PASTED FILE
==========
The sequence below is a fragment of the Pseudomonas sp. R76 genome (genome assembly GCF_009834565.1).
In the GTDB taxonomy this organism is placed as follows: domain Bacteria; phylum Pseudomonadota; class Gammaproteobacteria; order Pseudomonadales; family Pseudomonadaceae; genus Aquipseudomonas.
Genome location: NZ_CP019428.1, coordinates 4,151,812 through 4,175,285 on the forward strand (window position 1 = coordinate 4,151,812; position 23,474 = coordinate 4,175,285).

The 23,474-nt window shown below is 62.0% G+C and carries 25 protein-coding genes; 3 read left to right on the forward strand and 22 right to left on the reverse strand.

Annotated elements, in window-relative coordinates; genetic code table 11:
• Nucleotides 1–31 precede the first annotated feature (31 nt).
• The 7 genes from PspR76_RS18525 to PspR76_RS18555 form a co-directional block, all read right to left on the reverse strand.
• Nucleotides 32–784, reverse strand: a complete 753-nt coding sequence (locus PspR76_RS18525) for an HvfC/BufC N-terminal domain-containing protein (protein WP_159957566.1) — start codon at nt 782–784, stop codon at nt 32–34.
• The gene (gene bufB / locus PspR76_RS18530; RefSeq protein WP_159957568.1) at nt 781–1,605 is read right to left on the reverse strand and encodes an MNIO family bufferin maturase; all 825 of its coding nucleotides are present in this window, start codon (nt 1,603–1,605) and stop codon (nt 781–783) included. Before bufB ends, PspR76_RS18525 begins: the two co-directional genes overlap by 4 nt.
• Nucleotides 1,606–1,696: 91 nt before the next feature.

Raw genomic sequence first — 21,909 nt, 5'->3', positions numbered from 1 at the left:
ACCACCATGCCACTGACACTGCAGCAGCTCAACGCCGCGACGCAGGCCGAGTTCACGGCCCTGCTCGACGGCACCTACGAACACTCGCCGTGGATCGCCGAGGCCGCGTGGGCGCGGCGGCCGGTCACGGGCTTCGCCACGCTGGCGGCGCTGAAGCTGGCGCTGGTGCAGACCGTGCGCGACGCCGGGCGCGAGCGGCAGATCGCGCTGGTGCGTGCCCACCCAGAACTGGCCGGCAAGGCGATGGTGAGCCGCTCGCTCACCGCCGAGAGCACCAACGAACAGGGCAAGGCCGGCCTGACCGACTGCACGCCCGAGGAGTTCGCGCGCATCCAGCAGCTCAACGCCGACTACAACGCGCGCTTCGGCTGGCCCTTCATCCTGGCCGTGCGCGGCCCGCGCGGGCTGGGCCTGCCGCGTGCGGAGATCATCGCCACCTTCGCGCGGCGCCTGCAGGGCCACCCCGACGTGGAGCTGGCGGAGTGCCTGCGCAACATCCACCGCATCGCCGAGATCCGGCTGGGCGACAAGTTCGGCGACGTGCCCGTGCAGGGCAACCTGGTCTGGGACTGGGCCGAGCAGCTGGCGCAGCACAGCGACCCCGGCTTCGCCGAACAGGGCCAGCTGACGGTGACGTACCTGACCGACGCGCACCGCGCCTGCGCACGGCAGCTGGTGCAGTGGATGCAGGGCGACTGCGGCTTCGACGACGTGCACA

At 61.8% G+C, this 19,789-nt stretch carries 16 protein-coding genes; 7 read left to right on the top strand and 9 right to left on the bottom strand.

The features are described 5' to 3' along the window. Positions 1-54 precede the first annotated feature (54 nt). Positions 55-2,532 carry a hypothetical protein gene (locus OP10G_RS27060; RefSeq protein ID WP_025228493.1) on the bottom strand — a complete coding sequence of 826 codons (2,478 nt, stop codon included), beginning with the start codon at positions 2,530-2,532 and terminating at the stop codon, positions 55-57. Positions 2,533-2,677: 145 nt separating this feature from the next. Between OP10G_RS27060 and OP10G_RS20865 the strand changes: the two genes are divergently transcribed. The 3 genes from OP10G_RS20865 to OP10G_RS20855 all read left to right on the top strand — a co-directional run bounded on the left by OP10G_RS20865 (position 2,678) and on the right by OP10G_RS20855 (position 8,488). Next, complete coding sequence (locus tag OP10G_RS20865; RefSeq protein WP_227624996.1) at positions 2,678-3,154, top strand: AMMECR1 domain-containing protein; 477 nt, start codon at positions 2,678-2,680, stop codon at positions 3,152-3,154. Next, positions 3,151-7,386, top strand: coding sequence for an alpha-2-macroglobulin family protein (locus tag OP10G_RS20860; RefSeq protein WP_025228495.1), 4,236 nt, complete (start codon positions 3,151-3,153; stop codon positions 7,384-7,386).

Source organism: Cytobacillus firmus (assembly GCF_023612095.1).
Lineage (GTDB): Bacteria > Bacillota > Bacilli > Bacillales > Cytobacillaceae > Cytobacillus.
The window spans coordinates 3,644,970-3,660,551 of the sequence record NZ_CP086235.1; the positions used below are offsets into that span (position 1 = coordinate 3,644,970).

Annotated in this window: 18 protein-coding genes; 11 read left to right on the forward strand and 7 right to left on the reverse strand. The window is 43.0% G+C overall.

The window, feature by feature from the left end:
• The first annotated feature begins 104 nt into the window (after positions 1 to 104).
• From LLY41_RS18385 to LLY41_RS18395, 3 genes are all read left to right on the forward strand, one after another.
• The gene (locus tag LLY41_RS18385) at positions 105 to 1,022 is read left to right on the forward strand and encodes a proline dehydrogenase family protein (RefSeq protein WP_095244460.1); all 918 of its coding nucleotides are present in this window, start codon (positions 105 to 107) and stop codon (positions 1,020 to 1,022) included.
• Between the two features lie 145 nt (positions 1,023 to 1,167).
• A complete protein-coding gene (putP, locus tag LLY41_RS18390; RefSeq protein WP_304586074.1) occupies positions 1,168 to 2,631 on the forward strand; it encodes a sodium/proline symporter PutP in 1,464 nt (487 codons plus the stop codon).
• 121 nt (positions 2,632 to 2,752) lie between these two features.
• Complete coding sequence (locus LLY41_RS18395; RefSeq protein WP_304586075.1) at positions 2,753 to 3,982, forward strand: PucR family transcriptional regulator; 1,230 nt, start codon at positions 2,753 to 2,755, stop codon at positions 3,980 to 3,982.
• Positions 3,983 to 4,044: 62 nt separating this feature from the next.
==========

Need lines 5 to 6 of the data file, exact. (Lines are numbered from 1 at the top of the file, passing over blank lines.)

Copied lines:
Annotated elements, in window-relative coordinates; genetic code table 11:
• Nucleotides 1–31 precede the first annotated feature (31 nt).